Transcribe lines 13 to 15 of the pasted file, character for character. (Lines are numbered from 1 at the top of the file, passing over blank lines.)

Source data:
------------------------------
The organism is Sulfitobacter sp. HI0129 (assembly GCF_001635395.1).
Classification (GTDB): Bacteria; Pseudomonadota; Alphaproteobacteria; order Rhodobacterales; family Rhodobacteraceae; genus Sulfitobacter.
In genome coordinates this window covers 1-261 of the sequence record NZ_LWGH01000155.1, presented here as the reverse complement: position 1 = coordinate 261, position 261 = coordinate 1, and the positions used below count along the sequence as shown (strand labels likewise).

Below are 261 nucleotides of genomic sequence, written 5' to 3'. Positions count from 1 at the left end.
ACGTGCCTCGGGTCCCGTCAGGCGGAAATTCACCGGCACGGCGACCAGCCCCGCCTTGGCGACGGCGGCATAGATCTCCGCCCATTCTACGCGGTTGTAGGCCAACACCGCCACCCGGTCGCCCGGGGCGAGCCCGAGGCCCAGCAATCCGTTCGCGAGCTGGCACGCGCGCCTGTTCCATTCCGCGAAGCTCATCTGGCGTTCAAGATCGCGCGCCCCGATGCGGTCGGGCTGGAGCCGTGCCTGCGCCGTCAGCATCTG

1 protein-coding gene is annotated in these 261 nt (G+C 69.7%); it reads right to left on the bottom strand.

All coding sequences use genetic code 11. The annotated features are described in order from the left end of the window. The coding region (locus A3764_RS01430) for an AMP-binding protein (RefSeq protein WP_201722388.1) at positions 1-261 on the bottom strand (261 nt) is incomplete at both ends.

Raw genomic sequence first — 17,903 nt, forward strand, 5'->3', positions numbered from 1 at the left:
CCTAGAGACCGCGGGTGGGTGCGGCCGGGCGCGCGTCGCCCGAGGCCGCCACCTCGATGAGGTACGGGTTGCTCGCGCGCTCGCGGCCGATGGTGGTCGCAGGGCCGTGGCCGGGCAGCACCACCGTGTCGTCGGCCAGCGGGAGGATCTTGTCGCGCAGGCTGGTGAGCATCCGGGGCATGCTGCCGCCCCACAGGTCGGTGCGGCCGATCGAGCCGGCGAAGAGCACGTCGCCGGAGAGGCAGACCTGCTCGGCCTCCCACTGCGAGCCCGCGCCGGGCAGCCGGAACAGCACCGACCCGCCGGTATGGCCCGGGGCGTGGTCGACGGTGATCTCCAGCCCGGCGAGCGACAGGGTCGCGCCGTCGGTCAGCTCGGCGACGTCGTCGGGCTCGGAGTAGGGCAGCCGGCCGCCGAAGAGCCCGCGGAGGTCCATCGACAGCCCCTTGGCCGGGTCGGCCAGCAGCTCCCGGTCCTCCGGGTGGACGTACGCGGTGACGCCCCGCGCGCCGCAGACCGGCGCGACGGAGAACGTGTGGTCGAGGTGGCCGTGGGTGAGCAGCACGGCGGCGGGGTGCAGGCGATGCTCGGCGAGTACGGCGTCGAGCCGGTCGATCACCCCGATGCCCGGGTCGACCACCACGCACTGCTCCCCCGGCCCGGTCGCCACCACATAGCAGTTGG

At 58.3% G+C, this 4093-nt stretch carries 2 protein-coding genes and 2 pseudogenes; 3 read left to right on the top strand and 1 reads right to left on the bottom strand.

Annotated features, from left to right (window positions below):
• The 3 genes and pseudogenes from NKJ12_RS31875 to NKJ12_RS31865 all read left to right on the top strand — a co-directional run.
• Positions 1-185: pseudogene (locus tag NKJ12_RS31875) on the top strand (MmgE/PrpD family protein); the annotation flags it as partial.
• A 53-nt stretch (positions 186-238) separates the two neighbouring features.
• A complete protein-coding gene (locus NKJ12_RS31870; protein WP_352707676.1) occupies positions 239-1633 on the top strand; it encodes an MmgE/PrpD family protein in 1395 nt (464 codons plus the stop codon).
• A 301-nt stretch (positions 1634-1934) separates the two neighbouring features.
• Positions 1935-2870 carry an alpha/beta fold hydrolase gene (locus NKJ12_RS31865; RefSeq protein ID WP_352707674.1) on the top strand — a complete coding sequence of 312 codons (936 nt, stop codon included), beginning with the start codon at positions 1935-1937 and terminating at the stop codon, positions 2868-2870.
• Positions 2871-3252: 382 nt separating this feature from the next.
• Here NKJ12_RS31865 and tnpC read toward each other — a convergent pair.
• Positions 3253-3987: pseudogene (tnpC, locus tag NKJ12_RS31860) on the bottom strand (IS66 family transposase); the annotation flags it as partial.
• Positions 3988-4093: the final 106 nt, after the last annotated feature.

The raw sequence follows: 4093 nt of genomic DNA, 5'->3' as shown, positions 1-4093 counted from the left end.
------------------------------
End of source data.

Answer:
• Positions 1-185: pseudogene (locus tag NKJ12_RS31875) on the top strand (MmgE/PrpD family protein); the annotation flags it as partial.
• A 53-nt stretch (positions 186-238) separates the two neighbouring features.
• A complete protein-coding gene (locus NKJ12_RS31870; protein WP_352707676.1) occupies positions 239-1633 on the top strand; it encodes an MmgE/PrpD family protein in 1395 nt (464 codons plus the stop codon).